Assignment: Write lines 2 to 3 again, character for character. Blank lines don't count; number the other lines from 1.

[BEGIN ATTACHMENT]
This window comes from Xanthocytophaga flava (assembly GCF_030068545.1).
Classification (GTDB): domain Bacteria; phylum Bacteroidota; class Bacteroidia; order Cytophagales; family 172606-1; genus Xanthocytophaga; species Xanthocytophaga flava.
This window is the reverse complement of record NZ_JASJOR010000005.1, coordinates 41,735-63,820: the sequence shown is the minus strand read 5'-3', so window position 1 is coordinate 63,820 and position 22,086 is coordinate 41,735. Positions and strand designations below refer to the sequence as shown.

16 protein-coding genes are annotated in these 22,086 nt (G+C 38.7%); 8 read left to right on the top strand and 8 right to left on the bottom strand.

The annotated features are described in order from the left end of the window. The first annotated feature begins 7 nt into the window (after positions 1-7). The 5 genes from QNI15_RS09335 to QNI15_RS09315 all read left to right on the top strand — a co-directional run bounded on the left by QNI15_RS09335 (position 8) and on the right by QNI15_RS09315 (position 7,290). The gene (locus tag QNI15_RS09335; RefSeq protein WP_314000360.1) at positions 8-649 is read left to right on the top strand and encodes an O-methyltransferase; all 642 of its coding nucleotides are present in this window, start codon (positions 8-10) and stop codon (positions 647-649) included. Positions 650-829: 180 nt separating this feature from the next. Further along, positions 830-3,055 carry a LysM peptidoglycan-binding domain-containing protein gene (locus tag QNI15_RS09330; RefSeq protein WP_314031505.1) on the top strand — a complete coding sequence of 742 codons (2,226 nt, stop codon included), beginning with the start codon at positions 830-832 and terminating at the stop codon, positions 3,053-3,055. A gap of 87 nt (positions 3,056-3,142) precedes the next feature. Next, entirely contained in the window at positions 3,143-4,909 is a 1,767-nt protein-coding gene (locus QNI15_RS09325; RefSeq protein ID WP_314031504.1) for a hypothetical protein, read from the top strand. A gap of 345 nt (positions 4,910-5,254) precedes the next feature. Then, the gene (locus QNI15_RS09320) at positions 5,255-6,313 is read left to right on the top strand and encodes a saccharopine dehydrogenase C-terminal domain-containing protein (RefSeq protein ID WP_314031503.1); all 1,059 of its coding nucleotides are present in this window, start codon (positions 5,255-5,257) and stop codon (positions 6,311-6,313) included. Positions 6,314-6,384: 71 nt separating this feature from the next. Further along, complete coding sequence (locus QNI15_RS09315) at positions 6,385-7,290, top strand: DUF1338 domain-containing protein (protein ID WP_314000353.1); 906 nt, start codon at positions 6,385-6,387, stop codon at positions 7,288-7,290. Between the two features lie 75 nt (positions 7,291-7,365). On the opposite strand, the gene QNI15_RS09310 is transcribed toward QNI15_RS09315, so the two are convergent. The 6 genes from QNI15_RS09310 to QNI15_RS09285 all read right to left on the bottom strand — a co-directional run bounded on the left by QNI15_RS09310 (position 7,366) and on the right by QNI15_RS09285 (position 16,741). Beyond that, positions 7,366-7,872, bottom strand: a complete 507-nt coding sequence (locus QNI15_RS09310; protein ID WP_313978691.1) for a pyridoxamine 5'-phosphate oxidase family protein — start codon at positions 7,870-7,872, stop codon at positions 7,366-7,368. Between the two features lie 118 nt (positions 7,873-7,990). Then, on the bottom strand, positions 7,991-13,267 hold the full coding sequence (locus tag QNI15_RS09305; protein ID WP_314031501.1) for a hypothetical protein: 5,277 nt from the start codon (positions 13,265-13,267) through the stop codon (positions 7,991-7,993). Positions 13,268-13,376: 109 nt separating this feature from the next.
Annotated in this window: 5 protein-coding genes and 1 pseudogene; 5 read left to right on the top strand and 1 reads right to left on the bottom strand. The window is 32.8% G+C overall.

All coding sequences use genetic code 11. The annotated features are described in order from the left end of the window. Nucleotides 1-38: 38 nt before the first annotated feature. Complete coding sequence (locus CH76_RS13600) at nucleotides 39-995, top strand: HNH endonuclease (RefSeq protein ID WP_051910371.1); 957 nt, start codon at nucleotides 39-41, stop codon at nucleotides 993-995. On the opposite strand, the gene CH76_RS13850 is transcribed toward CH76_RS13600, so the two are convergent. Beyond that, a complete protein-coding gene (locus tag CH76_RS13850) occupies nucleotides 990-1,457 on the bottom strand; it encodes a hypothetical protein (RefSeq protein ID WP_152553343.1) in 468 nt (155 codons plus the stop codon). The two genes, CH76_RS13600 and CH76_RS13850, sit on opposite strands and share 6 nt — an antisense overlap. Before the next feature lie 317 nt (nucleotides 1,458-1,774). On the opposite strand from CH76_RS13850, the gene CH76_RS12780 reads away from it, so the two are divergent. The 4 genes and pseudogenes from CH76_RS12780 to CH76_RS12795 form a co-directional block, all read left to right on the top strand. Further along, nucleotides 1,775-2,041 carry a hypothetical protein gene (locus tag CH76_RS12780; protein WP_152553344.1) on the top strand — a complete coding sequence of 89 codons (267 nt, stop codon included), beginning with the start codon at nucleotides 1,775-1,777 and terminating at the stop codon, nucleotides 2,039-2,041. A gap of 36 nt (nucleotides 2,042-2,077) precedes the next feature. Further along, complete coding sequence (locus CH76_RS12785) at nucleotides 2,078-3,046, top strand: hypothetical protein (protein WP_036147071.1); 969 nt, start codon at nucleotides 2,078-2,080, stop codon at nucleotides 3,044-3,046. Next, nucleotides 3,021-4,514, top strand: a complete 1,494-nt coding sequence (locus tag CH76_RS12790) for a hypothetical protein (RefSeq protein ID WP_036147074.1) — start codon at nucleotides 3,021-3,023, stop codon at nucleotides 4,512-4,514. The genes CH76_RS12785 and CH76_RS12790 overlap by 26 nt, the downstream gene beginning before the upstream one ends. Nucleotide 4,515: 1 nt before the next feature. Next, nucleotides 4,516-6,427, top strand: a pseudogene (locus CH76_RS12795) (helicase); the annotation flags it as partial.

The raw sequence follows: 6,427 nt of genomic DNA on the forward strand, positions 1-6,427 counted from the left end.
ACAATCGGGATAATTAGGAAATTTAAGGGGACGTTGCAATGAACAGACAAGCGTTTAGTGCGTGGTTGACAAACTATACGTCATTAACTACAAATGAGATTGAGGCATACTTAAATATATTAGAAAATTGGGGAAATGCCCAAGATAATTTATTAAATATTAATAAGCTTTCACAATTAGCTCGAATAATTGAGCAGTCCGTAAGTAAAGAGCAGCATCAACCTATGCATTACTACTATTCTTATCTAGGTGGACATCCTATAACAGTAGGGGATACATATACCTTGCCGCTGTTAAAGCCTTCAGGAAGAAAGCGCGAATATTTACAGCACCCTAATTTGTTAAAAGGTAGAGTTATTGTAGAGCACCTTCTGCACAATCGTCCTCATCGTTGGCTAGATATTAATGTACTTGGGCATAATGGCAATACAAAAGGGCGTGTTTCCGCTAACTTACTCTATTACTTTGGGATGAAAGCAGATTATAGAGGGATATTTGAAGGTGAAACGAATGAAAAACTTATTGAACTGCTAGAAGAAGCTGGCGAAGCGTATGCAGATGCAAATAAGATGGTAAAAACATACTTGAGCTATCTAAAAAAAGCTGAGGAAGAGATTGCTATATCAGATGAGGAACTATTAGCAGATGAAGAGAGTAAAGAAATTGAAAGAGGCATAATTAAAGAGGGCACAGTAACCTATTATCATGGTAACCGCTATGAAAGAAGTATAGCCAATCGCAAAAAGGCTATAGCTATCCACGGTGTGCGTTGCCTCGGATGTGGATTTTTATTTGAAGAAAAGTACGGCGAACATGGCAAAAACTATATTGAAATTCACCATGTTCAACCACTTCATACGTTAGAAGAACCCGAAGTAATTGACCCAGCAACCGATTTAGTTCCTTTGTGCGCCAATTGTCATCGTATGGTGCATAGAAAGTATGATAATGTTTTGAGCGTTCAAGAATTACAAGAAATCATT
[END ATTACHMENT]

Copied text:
Classification (GTDB): domain Bacteria; phylum Bacteroidota; class Bacteroidia; order Cytophagales; family 172606-1; genus Xanthocytophaga; species Xanthocytophaga flava.
This window is the reverse complement of record NZ_JASJOR010000005.1, coordinates 41,735-63,820: the sequence shown is the minus strand read 5'-3', so window position 1 is coordinate 63,820 and position 22,086 is coordinate 41,735. Positions and strand designations below refer to the sequence as shown.